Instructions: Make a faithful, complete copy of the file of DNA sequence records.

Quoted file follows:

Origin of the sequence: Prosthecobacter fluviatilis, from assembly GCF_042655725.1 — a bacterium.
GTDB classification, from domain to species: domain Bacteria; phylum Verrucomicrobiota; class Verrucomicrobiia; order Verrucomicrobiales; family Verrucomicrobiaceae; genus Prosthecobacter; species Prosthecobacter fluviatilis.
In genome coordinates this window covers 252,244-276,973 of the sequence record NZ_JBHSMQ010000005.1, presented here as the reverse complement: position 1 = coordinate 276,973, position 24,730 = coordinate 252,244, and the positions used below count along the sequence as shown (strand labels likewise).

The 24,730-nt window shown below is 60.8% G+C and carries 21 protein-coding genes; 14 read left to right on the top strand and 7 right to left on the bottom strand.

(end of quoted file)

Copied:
Origin of the sequence: Prosthecobacter fluviatilis, from assembly GCF_042655725.1 — a bacterium.
GTDB classification, from domain to species: domain Bacteria; phylum Verrucomicrobiota; class Verrucomicrobiia; order Verrucomicrobiales; family Verrucomicrobiaceae; genus Prosthecobacter; species Prosthecobacter fluviatilis.
In genome coordinates this window covers 252,244-276,973 of the sequence record NZ_JBHSMQ010000005.1, presented here as the reverse complement: position 1 = coordinate 276,973, position 24,730 = coordinate 252,244, and the positions used below count along the sequence as shown (strand labels likewise).

The 24,730-nt window shown below is 60.8% G+C and carries 21 protein-coding genes; 14 read left to right on the top strand and 7 right to left on the bottom strand.